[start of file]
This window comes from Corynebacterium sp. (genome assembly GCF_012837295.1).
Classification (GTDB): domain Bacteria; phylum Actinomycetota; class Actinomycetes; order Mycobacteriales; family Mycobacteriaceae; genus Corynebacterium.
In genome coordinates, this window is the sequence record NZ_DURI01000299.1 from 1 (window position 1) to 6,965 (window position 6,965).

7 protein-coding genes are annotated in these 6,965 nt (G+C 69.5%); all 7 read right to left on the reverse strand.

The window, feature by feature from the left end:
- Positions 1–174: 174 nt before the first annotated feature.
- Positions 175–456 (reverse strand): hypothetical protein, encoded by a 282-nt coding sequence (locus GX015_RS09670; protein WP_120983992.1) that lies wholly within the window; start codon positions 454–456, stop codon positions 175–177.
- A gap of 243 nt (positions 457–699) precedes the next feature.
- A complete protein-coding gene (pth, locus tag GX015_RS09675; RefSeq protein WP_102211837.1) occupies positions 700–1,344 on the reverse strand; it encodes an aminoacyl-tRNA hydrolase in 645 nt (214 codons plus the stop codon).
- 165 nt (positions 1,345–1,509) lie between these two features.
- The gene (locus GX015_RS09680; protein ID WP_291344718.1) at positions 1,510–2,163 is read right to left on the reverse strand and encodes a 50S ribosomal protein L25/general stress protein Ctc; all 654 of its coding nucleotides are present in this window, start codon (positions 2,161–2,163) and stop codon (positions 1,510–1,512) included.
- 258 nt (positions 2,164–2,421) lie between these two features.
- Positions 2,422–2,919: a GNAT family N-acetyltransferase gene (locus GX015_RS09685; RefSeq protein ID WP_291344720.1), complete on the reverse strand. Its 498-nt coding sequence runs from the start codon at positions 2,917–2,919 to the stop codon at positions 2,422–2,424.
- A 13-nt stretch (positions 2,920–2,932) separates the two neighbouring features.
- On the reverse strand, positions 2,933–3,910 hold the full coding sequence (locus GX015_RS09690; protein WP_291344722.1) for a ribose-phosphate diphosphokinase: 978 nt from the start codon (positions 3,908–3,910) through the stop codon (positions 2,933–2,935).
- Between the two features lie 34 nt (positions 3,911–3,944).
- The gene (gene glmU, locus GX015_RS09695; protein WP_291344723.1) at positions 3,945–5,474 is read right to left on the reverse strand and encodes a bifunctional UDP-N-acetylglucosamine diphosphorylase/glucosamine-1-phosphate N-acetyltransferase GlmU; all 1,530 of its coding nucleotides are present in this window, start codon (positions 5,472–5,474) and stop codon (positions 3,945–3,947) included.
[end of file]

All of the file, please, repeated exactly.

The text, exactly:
This window comes from Corynebacterium sp. (genome assembly GCF_012837295.1).
Classification (GTDB): domain Bacteria; phylum Actinomycetota; class Actinomycetes; order Mycobacteriales; family Mycobacteriaceae; genus Corynebacterium.
In genome coordinates, this window is the sequence record NZ_DURI01000299.1 from 1 (window position 1) to 6,965 (window position 6,965).

7 protein-coding genes are annotated in these 6,965 nt (G+C 69.5%); all 7 read right to left on the reverse strand.

The window, feature by feature from the left end:
- Positions 1–174: 174 nt before the first annotated feature.
- Positions 175–456 (reverse strand): hypothetical protein, encoded by a 282-nt coding sequence (locus GX015_RS09670; protein WP_120983992.1) that lies wholly within the window; start codon positions 454–456, stop codon positions 175–177.
- A gap of 243 nt (positions 457–699) precedes the next feature.
- A complete protein-coding gene (pth, locus tag GX015_RS09675; RefSeq protein WP_102211837.1) occupies positions 700–1,344 on the reverse strand; it encodes an aminoacyl-tRNA hydrolase in 645 nt (214 codons plus the stop codon).
- 165 nt (positions 1,345–1,509) lie between these two features.
- The gene (locus GX015_RS09680; protein ID WP_291344718.1) at positions 1,510–2,163 is read right to left on the reverse strand and encodes a 50S ribosomal protein L25/general stress protein Ctc; all 654 of its coding nucleotides are present in this window, start codon (positions 2,161–2,163) and stop codon (positions 1,510–1,512) included.
- 258 nt (positions 2,164–2,421) lie between these two features.
- Positions 2,422–2,919: a GNAT family N-acetyltransferase gene (locus GX015_RS09685; RefSeq protein ID WP_291344720.1), complete on the reverse strand. Its 498-nt coding sequence runs from the start codon at positions 2,917–2,919 to the stop codon at positions 2,422–2,424.
- A 13-nt stretch (positions 2,920–2,932) separates the two neighbouring features.
- On the reverse strand, positions 2,933–3,910 hold the full coding sequence (locus GX015_RS09690; protein WP_291344722.1) for a ribose-phosphate diphosphokinase: 978 nt from the start codon (positions 3,908–3,910) through the stop codon (positions 2,933–2,935).
- Between the two features lie 34 nt (positions 3,911–3,944).
- The gene (gene glmU, locus GX015_RS09695; protein WP_291344723.1) at positions 3,945–5,474 is read right to left on the reverse strand and encodes a bifunctional UDP-N-acetylglucosamine diphosphorylase/glucosamine-1-phosphate N-acetyltransferase GlmU; all 1,530 of its coding nucleotides are present in this window, start codon (positions 5,472–5,474) and stop codon (positions 3,945–3,947) included.